THE AEROSPACE BONUS BOYS by Bob Elliott and Ray Goulding Our nation's political and economic structures have undergone considerable change since the days when the simple credo "the business of America is business" provided an adequate picture of whatever we were muddling through. Currently, a more accurate appraisal of the situation in industry might be expressed by another equally thought- provoking homily: "The business of America is the business of recruiting enough fresh, young scientific talent to latch onto the business to stay in business." Beyond doubt, a whole new pattern of events underlies much of the frenzied activity that now takes place behind the bland facade of belching smokestacks. In many industries, survival depends upon a steady inflow of government contracts, which, for reasons that are far from obvious, seems to depend, in turn, upon a steady inflow of new college graduates steeped in the gobbledygook of space-age technology. As often occurs when demand outruns supply, matters quickly get out of hand, and the law of the jungle tends to prevail. The annual epidemic of "brain recruiting" by big business on college campuses is living proof of this newest form of laissez-faire run wild. However, the increasingly familiar sight of the scurrying recruiter on campus creates a false picture of purposelessness. Behind closed doors at every home office, strategic thinkers have laid careful plans that touch off the apparent frenzy. Day and night, dedicated men with the single-minded goal of building a winner are charting their course at just such gargantuan corporations as Complicated Aerospace Stuff, Inc. Fade-in: (Interior—executive conference room—Complicated Aerospace Stuff, Inc. The large walnut-paneled room is dominated by a long walnut-paneled conference table, around which are a dozen or so high-backed chairs upholstered in lush imitation domestic Naugahyde. There is a motion-picture screen at one end of the room and a projector at the other. On a side wall hangs an ornately framed, color photograph of a transistorized component, resplendent in a jumble of red, blue, green, and yellow wiring, all tastefully arranged to create the impression that the item is functional. A bronze plate at the bottom of the frame identifies the component as "our very first one ever." At the open, the room is unoccupied except for Warren L. ("Buzz") Bodenhume, director of personnel manipulation for Complicated Aerospace Stuff, and Melville Sternbaum, by-lined columnist for "Diode Data, the Integral Devices Weekly." Bodenhume is clad in a sincere dark business suit and wears a nickel-plated whistle on a string around his neck. Sternbaum, clutching a notebook and pencil, wears an inexpensive necktie loosened at the collar, a soiled felt hat, with the brim turned up in front, and phosphorescent suede shoes. Both men are positioned informally, with Bodenhume crouched on his hunkers atop one of the conference chairs, while Sternbaum sprawls in repose across three others.) STERNBAUM: Well, it just figures that you'll be beating the bushes for new talent this spring, Buzz. After all, you finished a distant third in '67 behind Scientific Interplanetary Hardware and Unlimited Germanium Creations because you never displayed that front-line push to charge in there and pick off those government subcontracts when you needed them. BODENHUME: Yes. But I've got a hunch this is going to be a season when you can throw the past-performance charts right out the window, Mel. Our rookie engineers can blitz the Pentagon with a lot more good, meaningless technical jargon in tight situations now. And, of course, Von Klegschmidt was on the sauce last year and only saw limited action. But the reports I get from the clinic indicate that he'll be back in top form for the opening of this season's government contracting. STERNBAUM: Well, we've all seen how much territory a Nobel Prize hopeful like Von Klegschmidt can cover in Washington when he's sober. But some of the Pentagon procurement boys think it was bad strategy for you to let three veteran flow- charters go during the off-season in exchange for an untried utility physicist. BODENHUME: Well, the way we look at it, a senile flow- charter can hurt team morale and cause you to wind up making the wrong product and all like that. The aerospace game's like anything else. If you start out to build a youthful organization, your best bet is to do it with young people. STERNBAUM (scribbling hastily in his notebook): That's a concept in personnel I'm sure the whole industry will want to analyze, Buzz. And you see this rookie physicist playing a key role in your development program for the future, do you? BODENHUME: That's right. He still hasn't got all the sophisticated moves you need for grabbing off those juicy defense contracts. But for a kid whose I.Q. will go maybe 210 or 215, he's real good at talking around in circles without saying anything that means much. STERNBAUM: And, of course, when it comes to outlining proposals for government work, that's a big plus factor. BODENHUME: Oh, absolutely. You can get in there with that low bid nine times out of ten if you never come right out and commit yourself to produce what the job calls for. (The door opens, and the balance of Complicated Aerospace Stuff's top echelon tactical staff enters. The group is led by the firm's president, Newcomb N. Dibbleman, a silver- thatched veteran of the Electronic Thingumajig Industry whose stately bearing attests that he still feels pride in having gotten his start wiring faulty dirigible instrument panels in an abandoned interurban depot. He takes his place at the head of the table, carefully guarding the file folders jammed with papers that he carries. Following a respectful distance behind Dibbleman are his somewhat trustworthy, but otherwise useless assistants, Lucas Blethert, Orville Quillenthal, Jr., and Knute L. Fratch. All three wear inoffensive gray suits and vacant facial expressions) STERNBAUM (ignoring the others and continuing his interview with Bodenhume): But to make a smokescreen technique effective you still need that forward wall of Ph.D.'s. BODENHUME: Yes. The Washington brass always puts a lot of stock in counting those advanced degrees on your roster, especially when it gets down to a toss-up decision on doling out the loot. But nobody pays any attention to a guy's field of graduate study. That's how come we've already signed four new Ph.D.'s in Portuguese literature ,We can only use them as file clerks, but they look good on paper. STERNBAUM: Uh-huh. And I suppose you hope to beef up the team even more by recruiting some of this year's graduates who are still free agents. BODENHUME (angrily): We don't go in for recruiting around here, fellah. We just offer career opportunities with rapid advancement incentives and liberal fringe benefits. STERNBAUM: Well, I certainly didn't mean to imply— DIBBLEMAN (bellows): Get that clown out of here, Bodenhume! You know we don't let outsiders eavesdrop when we're going over scouting reports from the recruiters. BODENHUME: Right, N.N. (Bodenhume beckons Quillenthal and Fratch as Sternbaum cringes in dread anticipation clutching his pencil and notebook to his bosom. Quillenthal pries the notebook out of his clenched hand. Then the three assist him to exit in a graceful leap through the door, and all then take their assigned seats, with the exception of Dibbleman, who remains standing for reasons that he would rather not discuss. ) DIBBLEMAN: I don't suppose I need to recap the problems we're having with the J-27-dash-5 program. You all know we're completely tooled up for production, but we still don't have a first-rate man in research who can tell us why a solid-state gizmo like that with a crank on the side is a vital component in a space capsule. BLETHERT (haltingly): The answer must be there someplace, N.N. Integral Dynamics turns out funny-looking things a lot like the J-27-dash-5, and NASA's been grabbing them up at $38,000 a throw like they were going out of style. (Dibbleman glares menacingly at Blethert as Quillenthal stares hard at a coffee stain on the carpet in an effort to appear alert without seeming to pay too much attention.) DIBBLEMAN: I don't need to be reminded that Integral Dynamics is displaying the kind of fancy footwork that could push us out of the running, Blethert. And I hope you don't have to be reminded that they're doing it with the brains they recruited right under your nose at Carnegie Tech last year. FRATCH: But you know the unethical tactics they threw at us there, N.N. Integral Dynamics never told those kids that the Edward Teller in their research department is just some old coot with the same name who hoses down the lab. DIBBLEMAN (icily): That happens to be the type of inventive strategy that picks off the plums, Fratch. Only you didn't think of it first. QUILLENTHAL: Excellent point, N.N. You can take your run-of- the-mill punk fresh out of engineering school, offer him twenty-five grand a year, and he'll jump at it. But it's the idea of rubbing elbows with an all-time great that hooks the whiz kids. Now, I've just found this osteopath in Cincinnati named Doctor Oppenheimer, and I thought— DIBBLEMAN: Forget it. Might still be a little stigma attached there. BODENHUME: Right! And any hint of controversy can kill you. The type of boy we're after is a clean-cut, loyal American who's just looking for a challenging career and money under the table. FRATCH: True, but not such a loyal American that our essential-industry draft-deferment pitch won't have a strong appeal BODENHUME: Don't start splitting hairs over terminology, Fratch. When I say loyal, we all know I'm not talking about some kind of flag-waving fanatic. (Dibbleman glares at Fratch as Fratch glares at Bodenhume as Bodenhume looks to Quillenthal for support as Quillenthal grabs a phone and begins dialing the recorded weather forecast number to indicate his firmly neutral position regarding all matters on which Dibbleman has not yet made his feelings abundantly clear.) DIBBLEMAN: I wish all of you would stop wasting my time with chatter when we've got a pile of scouting reports to check out here. (Quillenthal hangs up the phone with a sigh of relief ) QUILLENTHAL: I think we should all stop wasting N.N.'s time with chatter when we've got so many scouting reports to check out. (The others all stare at Quillenthal, who reacts by nervously picking up the phone and dialing for another weather forecast. Dibbleman takes a sheaf of papers from the table and begins flipping through them in a haphazard but businesslike fashion .) DIBBLEMAN: Now, I think we all know why we hit the skids in Washington during the last fiscal year. Soft landings on the moon were the big thing, and Scientific Interplanetary Hardware was three-deep in retro-rocket component specialists! The only man we had to throw into the contracting fight was that nut from the branch plant who thought a rocket would soft land up there if you kept it attached to the earth with a long piece of string. FRATCH: I've had my eye on a kid who shows a lot of promise in little retro-rocketry doodads, N.N. He'll be picking up his doctorate at Utah State this summer and— DIBBLEMAN: Utah State ! Fratch, you don't win the big ones in this league with untried kids from Utah State. FRATCH: Well, his diction could pass for Ivy League. And I know he could figure out how to attach some of that old junk we've got in the warehouse onto retro-rockets and— DIBBLEMAN: Forget it. If he was just going into the general Ph.D. pool, it might be OK. But for this job, a man's got to be able to name-drop an alma mater that'll open some important doors. Anything in this year's crop at M.I.T. or Cal Tech, Bodenhume? BODENHUME: Well, most of Cal Tech's current strength is in civil engineering. I never saw so damned many experts on sewer-pipe seepage in my life. At M.I.T., we're still dickering with a young squirt who's number two in his class. But he's already got a $30,000 offer from Micro Intricate, and he wants us to match that and throw in a '68 Toronado and a carpeted office with color TV. DIBBLEMAN: Hmmm. Well, I suppose we could open a spot on the roster by bouncing that guy who has the big corner suite on the third floor. I've never figured out what he does around here anyway. QUILLENTHAL: I don't think we ought to mess with him, N.N. He's got an old picture of himself on his desk presenting Lady Bird with her first FCC television license in Austin. DIBBLEMAN: Oh, is he the one? Well, then I remember how he got that corner suite and why we have to keep him. Any chance of making a trade for a retro-rocketry man, Fratch? . FRATCH: Well, I've put out some feelers to Scientific Interplanetary Hardware, but they only want to talk a deal for Haversham. And, of course, we can't give him up. He holds the patents on almost everything we make. BODENHUME: I've been looking over a young professor at Michigan who's got a lot of style, N.N. I think it would be worth your time to see the action films we have on him. DIBBLEMAN: Oh, all right. But those ivory-tower creeps never seem to get with it. They just sit around cooking up advanced theories to better mankind. And that kind of nonsense can disrupt a team's whole operation. (Bodenhume crosses to position himself at the movie projector as Quillenthal rushes to draw the drapes.) BODENHUME: I feel every bit as strongly about troublemakers as you do, N.N. But I'm sure this man would shape up fast. He's got a great little wife nagging him to jump to industry where the big money is. And his undergrad minor in political science is bound to give us a lift in the Washington game. He can move to his right or move to his left, all depending on how things go in November. Just catch this. (Bodenhume flicks on the projector. Squiggly lines and upside-down numbers flash on the screen for a few seconds, prompting Quillenthal, Fratch, and Blethert to cough impatiently in a mass gesture of empathy with Dibbleman, who is notorious for his lack of patience in regard to squiggly lines and upside-down numbers on movie screens. The coughing subsides when a grainy image of a young man scrawling a mathematical formula on a classroom blackboard comes into semi-focus.) DIBBLEMAN (thoughtfully): Maybe. Maybe not. QUILLENTHAL: I don't like to make snap judgments, but that's the same intuitive reaction I get. BODENHUME (defensively): Well, of course, he was just engaging in a light workout when we shot this footage. But notice how he's sprinkling all those Greek letters and square-root signs through that equation. Scribbles fast, too. Almost makes you think he's got a quick mind, if you don't notice he comes out with the wrong answer. (The figure on the screen turns from the blackboard and faces the camera with an arrogant smile, tossing the chalk casually in one hand as he utilizes the index finger of the other to punch emphatically at various undecipherable symbols on the board.) DIBBLEMAN (contemptuously): Nobody cares about that. But, for Chrisake, look at his bush-league summation style. He's right down to the nitty-gritty, and he's not even using a chrome-plated pointer to make his hard-sell pitch. BODENHUME: Well, you understand we're seeing him in a low- budget operation here, and— BLETHERT: But double-talking his way through scientific mishmash with no attention grabber but his finger? ! He'd put a Pentagon contracting session to sleep, Buzz. DIBBLEMAN: Or worse yet, show his inexperience in handling a pointer by fumbling it and blowing the ball game. No dice. (Accepting defeat, Bodenhume switches off the projector just as the figure on the screen is preparing to demonstrate his agility in erasing blackboard equations before their accuracy can be challenged. Fratch reopens the drapes as Quillenthal clears his throat in a nervous manner which he hopes will be interpreted as a gesture of righteous indignation by Dibbleman and of understanding sympathy by Bodenhume. After a moment, Blethert rises and spreads his palms flat on the table with a studied air of confidence that is betrayed only by an unconfident quaver in his voice as he speaks.) BLETHERT: Boys, I hadn't planned to take the wraps off the greatest little deep thinker since Von Braun at this session because I know N.N. doesn't like to get in on the contract haggling with a kid who's playing holdout. But since he's virtually hooked, there's no reason why I should keep the good news to myself. DIBBLEMAN (coldly): Blethert, I think you used the same identical buildup last year to sell me that bonus baby from Princeton. And if I'm not mistaken, he's now working out his option at $40,000 a year keeping track of our toggle-switch inventory in the Des Moines warehouse. (Blethert appears outwardly unmoved except for his knuckles, which whiten.) BLETHERT: Well, maybe he wasn't quite ready. But this boy's got greatness written all over him. Built an IBM 360 out of empty beer cans for his junior high science project, and he's been going like that ever since. They're giving him his Ph.D. at the University of Chicago next month, and from the dope sheet I've got, I'd say they're doing it because nobody can understand the thesis he turned in. BODENHUME: Sounds good, N.N. It could mean he's got that inborn talent for being ambiguous. You can't teach a thing like that to a scientist. If the spark isn't there, he'll keep slipping back into saying something specific just when it can do you the most harm. BLETHERT (with renewed spirit): Right. But this kid's shifty; a natural broken-field talker. Now, I've had him flown out here for the weekend to look over our operation with his dad, and I figure if we all go to work on 'em— DIBBLEMAN (explodes): You let him bring his father with him! Blethert, you know what that can get us into. The old man's probably a frustrated semi-pro scientist himself with all kinds of wild dreams of glory for the kid. BLETHERT- Now take it easy, N.N. The old guy's a stiff. Knows from nothing. Just let me call them in, and I promise you our troubles in retro-rocketry are over. DIBBLEMAN: All right, but I don't like the setup. (Blethert moves hurriedly to the door and exits to the adjoining V.I.P. lounge and topless Whoopie Room.) QUILLENTHAL: Personally, with the old man hanging around to kibitz, I don't like the setup. (Blethert re-enters accompanied by Bruno Coskichekowicz, a sullen youth clad in a University of Chicago letter sweater, emblematic of his four seasons of stardom in classified nuclear events under the football stadium. Bruno's father Vladimir follows a pace behind. He wears a traditional coal miner's cap even though it is obvious that his lamp has been out for a number of years. Blethert introduces the pair to his colleagues, and half-hearted greetings are ad-libbed by all.) DIBBLEMAN (feigning human warmth): Well, Bruno, Mr. Blethert tells me you may be trying out for a berth here at Complicated Aerospace. What do you think of our sprawling, multimillion-dollar little place? VLADIMIR (truculent and with too much of an accent to be possible): He seen plenty better. How you fix, Bruno got to park car in middle of hot sun like anybody else. Even got to come up in same elevator with dumb people don't make much money. All very bad for fine boy with like what Bruno got inside his head. (Dibbleman glares at Blethert, who looks beseechingly at Bodenhume who shoots a sidelong glance to catch Quillenthal's reaction only to discover that Quillenthal is reacting by getting sick on the rug.) BODENHUME: Well, of course, we're chiefly concerned with blazing new trails to the future here. The twenty-first century lies just over the horizon, Bruno, and Complicated Aerospace has its feet planted firmly at the frontier of tomorrow— BRUNO (cutting in): Sure, sure. And at least four other outfits are right there with you, giving me the same pep talk word for word. So let's change the subject. I figure thirty big-ones a year will do for openers so I don't get killed taxwise. Now, Complicated Aero closed on the big board Friday at 62 and 5/8ths, so let's say options to pick up 1000 shares a year at 15. That makes a neat package without giving me those high-bracket blues. DIBBLEMAN (enraged): It does more than that, Sonny. It also enables you to avoid being hired here. Even our top executives don't have stock arrangements like that. VLADIMIR (mutters): Drajna mirich zvdoga. DIBBLEMAN (to Bruno): What was that all about? BRUNO: Nothing you don't already know. He just said that top executives are a dime a dozen, but you ain't got a single retro-rocket genius in this whole glassed-in birdcage. And once I walk out of here, you won't be seeing another one in a long, long time, bubeleh. (Dibbleman, apparently undecided whether to strangle Bruno with his bare hands or merely have him bush-whacked near the front gate, thoughtlessly pulls a pilot model of the J-27- dash-5 component from his coat pocket and fingers it angrily for a rnoment. Then, in frustration, he slams it on the table and begins stomping back and forth across the room as Bodenhume, Fratch, Quillenthal, and Blethert look on with accumulating terror. Meantime, Vladimir brings forth a Hubbard squash from his overalls and calmly peels it with his pocketknife as Bruno picks up the J-27-dash-5 component and examines it with mild interest.) BRUNO (to no one in particular): Not bad. Needs a set screw next to the diode for a lead-in wire. But otherwise, it could do the trick. (Dibbleman stops pacing and gallops to Bruno's side as Bodenhume, Fratch, Quillenthal, and Blethert rise out of their chairs and instinctively crawl across the conference table toward the center of activity in a move reminiscent of that of Wilson, Lloyd George, Clemenceau, and Orlando during the momentous final session at Versailles.) DIBBLEMAN: Do what trick? What trick is that? What can it do? BRUNO: Well, nothing really—unless the last retro doesn't fire, and radio contact with J.P.L. is broken, too. That's a million-to-one shot, but if Uncle wants to throw away 40,000 bucks apiece on trinkets like this to backstop the main system, it ain't my worry. DIBBLEMAN (staring vacantly at the J-27-dash-5): How much does it cost us to make these things? BODENHUME: It depends. Like when we stamped out the pilot models on the Sunday graveyard shift and had to pay everybody double-double overtime, they ran us to almost six dollars and a quarter apiece. (Dibbleman nods to Bodenhume with what appears to be a stunned inability to comprehend the magnitude of it all. Then, head high though ashen, he crosses to the wall safe and begins removing bundles of currency and stock certificates which, with the assistance of Bodenhume, Quillenthal, Blethert, and Fratch, he stacks in neat piles on the table in front of Bruno. Meanwhile, Vladimir, with one efficient sweet of his forearm, brushes the Hubbard squash peelings onto the carpet, and then carefully cleans his knife blade by rubbing it across a sooty trouser leg. The air of proud stoicism that has served him well through long years of misunderstanding born of abject confusion remains unbroken as he contemplates the sheer uselessness of a peeled raw squash.) Fade-out.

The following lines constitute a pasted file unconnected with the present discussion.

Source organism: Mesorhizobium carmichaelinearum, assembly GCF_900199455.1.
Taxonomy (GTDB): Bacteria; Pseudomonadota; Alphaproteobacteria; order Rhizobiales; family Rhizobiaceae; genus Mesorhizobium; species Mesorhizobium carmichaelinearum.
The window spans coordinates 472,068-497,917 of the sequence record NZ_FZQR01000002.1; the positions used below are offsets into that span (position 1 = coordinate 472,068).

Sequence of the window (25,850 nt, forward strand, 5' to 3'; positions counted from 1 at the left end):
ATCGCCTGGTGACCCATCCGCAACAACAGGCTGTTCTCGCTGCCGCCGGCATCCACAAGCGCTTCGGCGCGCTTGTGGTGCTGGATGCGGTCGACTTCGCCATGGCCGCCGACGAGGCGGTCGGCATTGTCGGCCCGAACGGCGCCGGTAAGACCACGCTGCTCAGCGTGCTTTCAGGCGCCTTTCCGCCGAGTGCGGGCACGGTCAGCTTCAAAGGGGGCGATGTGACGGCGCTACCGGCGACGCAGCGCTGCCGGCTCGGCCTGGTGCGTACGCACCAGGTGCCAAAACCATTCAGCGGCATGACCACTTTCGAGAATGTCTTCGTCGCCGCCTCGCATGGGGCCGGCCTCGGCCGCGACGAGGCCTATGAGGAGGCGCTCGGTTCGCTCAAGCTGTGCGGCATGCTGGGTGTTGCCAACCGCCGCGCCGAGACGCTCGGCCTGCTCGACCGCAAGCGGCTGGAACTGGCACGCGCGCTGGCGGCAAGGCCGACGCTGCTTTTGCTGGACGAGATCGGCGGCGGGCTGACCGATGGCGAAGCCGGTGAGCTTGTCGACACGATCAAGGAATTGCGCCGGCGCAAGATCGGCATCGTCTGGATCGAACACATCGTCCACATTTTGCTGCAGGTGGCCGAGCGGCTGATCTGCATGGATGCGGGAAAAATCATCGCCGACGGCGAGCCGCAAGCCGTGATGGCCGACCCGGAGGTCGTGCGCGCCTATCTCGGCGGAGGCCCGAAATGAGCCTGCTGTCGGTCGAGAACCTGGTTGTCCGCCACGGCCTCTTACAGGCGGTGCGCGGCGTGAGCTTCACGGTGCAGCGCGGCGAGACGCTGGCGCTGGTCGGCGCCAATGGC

© Goulding-Elliott-Greybar